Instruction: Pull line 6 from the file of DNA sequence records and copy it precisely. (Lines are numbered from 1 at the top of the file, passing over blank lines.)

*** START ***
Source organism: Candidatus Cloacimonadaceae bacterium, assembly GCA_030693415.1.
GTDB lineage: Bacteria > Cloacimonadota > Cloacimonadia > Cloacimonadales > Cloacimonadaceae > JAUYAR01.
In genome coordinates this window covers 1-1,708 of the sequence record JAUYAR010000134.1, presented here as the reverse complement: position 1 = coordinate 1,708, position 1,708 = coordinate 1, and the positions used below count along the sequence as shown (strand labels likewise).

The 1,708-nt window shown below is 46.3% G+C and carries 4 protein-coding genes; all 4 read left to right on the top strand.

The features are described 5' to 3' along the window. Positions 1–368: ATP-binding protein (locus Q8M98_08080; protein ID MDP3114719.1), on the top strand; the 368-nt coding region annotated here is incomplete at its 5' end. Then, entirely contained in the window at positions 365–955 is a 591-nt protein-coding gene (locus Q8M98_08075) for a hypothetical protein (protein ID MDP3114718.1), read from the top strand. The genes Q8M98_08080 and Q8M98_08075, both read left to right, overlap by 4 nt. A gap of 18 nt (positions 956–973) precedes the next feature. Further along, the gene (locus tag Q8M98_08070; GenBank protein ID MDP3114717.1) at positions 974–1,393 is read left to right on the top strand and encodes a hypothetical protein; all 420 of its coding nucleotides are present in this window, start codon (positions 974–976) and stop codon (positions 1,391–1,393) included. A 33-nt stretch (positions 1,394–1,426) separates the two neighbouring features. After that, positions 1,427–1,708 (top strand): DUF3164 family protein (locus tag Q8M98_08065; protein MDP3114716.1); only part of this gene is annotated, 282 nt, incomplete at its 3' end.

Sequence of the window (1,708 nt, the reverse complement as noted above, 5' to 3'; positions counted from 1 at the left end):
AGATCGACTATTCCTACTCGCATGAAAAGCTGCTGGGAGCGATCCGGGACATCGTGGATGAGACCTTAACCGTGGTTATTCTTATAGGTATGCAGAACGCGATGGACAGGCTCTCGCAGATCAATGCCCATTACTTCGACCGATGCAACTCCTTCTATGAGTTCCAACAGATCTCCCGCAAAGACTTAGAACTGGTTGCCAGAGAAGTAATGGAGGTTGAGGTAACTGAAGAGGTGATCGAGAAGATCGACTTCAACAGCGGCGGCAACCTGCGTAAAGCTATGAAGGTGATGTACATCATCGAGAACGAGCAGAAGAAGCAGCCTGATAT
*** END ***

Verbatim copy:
Sequence of the window (1,708 nt, the reverse complement as noted above, 5' to 3'; positions counted from 1 at the left end):